I am so honored to have my quilt chosen as the winner of the Michael Miller Fabrics Choice Award! This was my very first challenge in which to participate, and it has been such an amazing creative adventure. I challenged myself to learn something new or try a new technique with each block. I became proficient at designing blocks on EQ7 and designing my layout and auditioning quilting for the blocks using my computer graphics program. I would recommend everyone push their creative envelope by participating in challenges. You never know what you can do until you try! Thank you to Michael Miller Fabrics, to Modern Quilts Unlimited magazine for organizing the challenge, and thank you to the other sponsors: Superior Threads(I used Superior’s So Fine, Bottom Line, and Monopoly), Babylock, and Mountain Mist batting. I also want to congratulate all the other participants for making some very creative blocks and quilts!
I finished my first quilt on my new Bernina Q 24 and have entered it in QuiltCon 2017! This is actually my first quilt submitted to a show. I’m keeping my fingers crossed that it will be juried in. Drunkard’s Bullseye WOW! is an enlarged version (58×58″) of one of the blocks I designed on EQ7 for the Modern Quilts Unlimited/Michael Miller Fabrics “Everything Old is New Again” (#OldisNewMQU) block and quilt challenge.
I have to say that I really LOVE this new machine. Even though it was new to me, it made things so much easier. I did do some practice pieces prior to loading the quilt top. I tried a variety of thread combinations and played with the top tension….Oh, yeah! You can digitally adjust the top tension! No turning a tension dial and hoping it is approximately where you want it. Did I say, I LOVE my Suzi Q? (BTW, you are supposed to name your machine, so I dubbed mine Suzi Q because the tag that came with the machine said she was made by a woman in Switzerland named Suzi.) There are so many things I love about this machine….I love the digital display showing the different programs, plus I can set a specific program for the thread and tension that I am using, along with specifying SPI and BSR. While I was working, I could easily go from manual (doing small circles), to BSR 2 for doing ruler work, and then BSR 1 stitch regulated mode and automatically it would bring up the speed I had been using. This may not make all that much sense to you, but compared to my A-1, the Bernina Q24 is like Lamborghini and my A-1 was a VW Beetle.
I also loved that I can sew from right to left and from left to right and from botton right to top left and no thread breakage! And I was using Superior’s So Fine thread.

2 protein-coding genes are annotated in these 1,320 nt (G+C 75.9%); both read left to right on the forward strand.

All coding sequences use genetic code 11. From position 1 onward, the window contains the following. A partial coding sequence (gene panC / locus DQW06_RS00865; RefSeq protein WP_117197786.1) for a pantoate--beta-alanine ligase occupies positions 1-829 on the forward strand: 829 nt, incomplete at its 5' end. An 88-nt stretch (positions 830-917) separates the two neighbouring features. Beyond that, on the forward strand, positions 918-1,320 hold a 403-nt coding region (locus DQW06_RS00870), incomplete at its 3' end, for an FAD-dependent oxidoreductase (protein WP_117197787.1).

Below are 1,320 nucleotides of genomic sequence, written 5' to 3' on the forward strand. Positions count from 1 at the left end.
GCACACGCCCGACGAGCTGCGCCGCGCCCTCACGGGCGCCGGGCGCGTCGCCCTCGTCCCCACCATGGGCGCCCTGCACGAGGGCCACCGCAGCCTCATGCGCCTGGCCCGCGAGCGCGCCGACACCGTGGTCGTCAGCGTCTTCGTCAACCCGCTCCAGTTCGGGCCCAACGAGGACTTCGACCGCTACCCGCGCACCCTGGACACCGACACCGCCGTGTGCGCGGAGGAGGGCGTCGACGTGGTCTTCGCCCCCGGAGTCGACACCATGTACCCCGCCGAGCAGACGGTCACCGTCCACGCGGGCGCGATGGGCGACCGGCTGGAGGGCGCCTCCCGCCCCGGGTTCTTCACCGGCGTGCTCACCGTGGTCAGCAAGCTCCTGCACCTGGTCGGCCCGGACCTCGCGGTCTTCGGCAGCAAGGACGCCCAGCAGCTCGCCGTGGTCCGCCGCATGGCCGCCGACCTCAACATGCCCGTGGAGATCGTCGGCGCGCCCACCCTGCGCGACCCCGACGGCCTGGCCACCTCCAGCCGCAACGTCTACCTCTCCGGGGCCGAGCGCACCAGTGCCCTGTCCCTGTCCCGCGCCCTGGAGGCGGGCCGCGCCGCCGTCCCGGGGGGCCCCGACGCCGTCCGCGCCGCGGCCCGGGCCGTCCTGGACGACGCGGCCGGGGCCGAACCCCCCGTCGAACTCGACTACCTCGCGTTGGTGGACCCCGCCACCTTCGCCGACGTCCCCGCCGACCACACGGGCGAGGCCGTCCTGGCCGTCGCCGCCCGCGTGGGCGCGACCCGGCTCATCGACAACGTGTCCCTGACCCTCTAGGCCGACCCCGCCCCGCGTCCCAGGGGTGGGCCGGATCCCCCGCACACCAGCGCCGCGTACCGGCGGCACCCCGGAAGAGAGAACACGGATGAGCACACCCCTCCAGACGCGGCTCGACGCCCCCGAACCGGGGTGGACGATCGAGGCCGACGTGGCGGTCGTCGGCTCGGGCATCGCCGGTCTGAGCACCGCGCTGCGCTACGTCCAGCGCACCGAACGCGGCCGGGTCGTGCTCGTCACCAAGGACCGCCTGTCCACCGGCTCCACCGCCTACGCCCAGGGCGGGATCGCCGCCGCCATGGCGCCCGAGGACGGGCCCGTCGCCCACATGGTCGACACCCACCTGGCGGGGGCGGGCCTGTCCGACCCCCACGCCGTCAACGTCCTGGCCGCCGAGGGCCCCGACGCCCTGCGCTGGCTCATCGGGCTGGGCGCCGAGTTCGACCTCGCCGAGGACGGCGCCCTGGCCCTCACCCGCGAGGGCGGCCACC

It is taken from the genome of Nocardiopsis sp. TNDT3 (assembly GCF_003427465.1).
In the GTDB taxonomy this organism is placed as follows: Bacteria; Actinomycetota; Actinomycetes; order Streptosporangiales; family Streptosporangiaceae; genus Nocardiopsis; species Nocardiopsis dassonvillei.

I’m not sure what I love the most, but I love that the stitch regulator is truly a stitch regulator! There are sensors on the foot plate on either side of the needle that determine how fast the fabric is moving and it adjusts the speed so that the length of the stitches stay consitent and are truly accurate. The quality and consistency of the stitches in BSR 1 and BSR2 is absolutely amazing.
Another thing I love is that threading the machine is done at the front and there is a great built-in bobbin winder at the front. You can easily exchange hopping feet. They just pop on. You use regular sewing machine needles which is nice…no special order. Oh, and the lighting is great. I’m sure I’m forgetting something, but I will keep you updated on my progress with Suzi Q.
Next week we install the computer…another adventure and learning curve begin!
17 months ago I started participating in The Modern Quilts Unlimited Magazine/Michael Miller Fabric “Old is New” block challenge. This has been such an amazing growth experience for me with regard to developing my creative side as well as my technical abilities. Each month we were presented with a traditional block and had to come up with a more modern “new” version, and in the end put them all together in a quilt. I played with many variations of setting the blocks using my graphics program trying to come up with a version that maximized negative space. When I thought of staggering them on point and looked at how the piecing would be, I realized I could create an optical illusion of depth by using three shades of green.
I had a blast quilting it…and quilt it, I did! For months I had been auditioning quilting designs on the blocks again using my graphics program, so for almost all of the blocks, I knew what I was going to do. I used three variations of circles and lines in the staggered sashing, and really like the Yin and Yang circle on the last sashing.